Green Hills Literary Lantern

 

Napoleon & Josephine: Domesticated Raccoons

 

 

  


Named as we were,

what chance did we have for a peaceful life?

 

The first time we were separated,

we went willingly, one stepping into the cage,

 

the other eating choke cherries

freshly shaken from the tree.

 

Before you sent one of us into the pine tree,

you assured us that this was only to train the dogs.

 

On weekends, we became tightrope walkers,

learning to balance at the fork of the limbs.

 

We did not know fear at the appearance

of the dogs at the base of the tree.

 

It wasn’t until the sound of your voice

urging them on, that note of praise,

 

that we became aware of what we were,

what use our trembling bodies held for you.

 

 

The Night Shift 

 

The angle of each pin thrust

through the fabric of his uniform,

the positioning of gold letters seam-to-seam

 

on the tip of a collar: even as a child,

I knew the routines. I took comfort in the items

clipped onto his belt – pager, keys, holster,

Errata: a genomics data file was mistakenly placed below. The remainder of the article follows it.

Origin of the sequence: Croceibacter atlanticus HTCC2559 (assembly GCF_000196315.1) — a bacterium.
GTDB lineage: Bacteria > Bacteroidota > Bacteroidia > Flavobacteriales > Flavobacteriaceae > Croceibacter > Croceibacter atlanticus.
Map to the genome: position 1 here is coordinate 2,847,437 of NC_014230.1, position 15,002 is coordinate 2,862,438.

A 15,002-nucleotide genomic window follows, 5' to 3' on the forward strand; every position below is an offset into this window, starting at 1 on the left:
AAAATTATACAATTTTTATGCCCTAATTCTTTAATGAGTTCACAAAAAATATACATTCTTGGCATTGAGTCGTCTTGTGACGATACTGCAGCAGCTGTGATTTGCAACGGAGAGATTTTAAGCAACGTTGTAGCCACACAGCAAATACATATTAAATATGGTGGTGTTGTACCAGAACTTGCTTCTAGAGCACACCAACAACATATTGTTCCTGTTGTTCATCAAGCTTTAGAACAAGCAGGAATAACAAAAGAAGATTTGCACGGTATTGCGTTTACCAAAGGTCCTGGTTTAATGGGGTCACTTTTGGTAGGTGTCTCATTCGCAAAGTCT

bullets on the nights he left us

for disturbance calls. For him:

it was the discovered body

 

of a teenage suicide

lying for days in a bathtub.

Other nights, he knelt

 

at the edge of our bathtub.

His unwavering voice

told the stories; the rising water

 

unsettled by the dunking and resurfacing

of my six-year-old body.

On those nights,

 

he scrubbed my tender scalp

until the last grains of the afternoon’s sand

spiraled down the uncorked drain.

 

 

Lisa McBride's poetry has appeared in Kansas City Voices, The Oklahoma Review, gumballpoetry, and Thin Air Magazine. Her poem "After Effects" was nominated for the 2009 Pushcart Prize. She earned her MFA from Texas State University and teaches at Johnson County Community College. Lisa lives in Lawrence, KS with her husband and two children.